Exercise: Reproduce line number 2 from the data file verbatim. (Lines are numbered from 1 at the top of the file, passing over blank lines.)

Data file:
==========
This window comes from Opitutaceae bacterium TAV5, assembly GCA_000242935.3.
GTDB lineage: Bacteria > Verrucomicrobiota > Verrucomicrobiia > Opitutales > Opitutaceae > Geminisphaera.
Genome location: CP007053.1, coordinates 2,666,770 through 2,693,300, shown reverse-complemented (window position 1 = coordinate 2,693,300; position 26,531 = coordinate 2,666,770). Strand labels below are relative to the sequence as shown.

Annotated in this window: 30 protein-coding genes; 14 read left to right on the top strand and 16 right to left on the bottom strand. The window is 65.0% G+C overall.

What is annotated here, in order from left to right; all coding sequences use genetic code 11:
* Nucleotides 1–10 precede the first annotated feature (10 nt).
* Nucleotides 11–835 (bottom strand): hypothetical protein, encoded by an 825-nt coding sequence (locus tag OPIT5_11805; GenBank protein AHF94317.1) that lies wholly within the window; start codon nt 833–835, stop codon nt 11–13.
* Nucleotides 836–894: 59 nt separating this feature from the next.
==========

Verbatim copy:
GTDB lineage: Bacteria > Verrucomicrobiota > Verrucomicrobiia > Opitutales > Opitutaceae > Geminisphaera.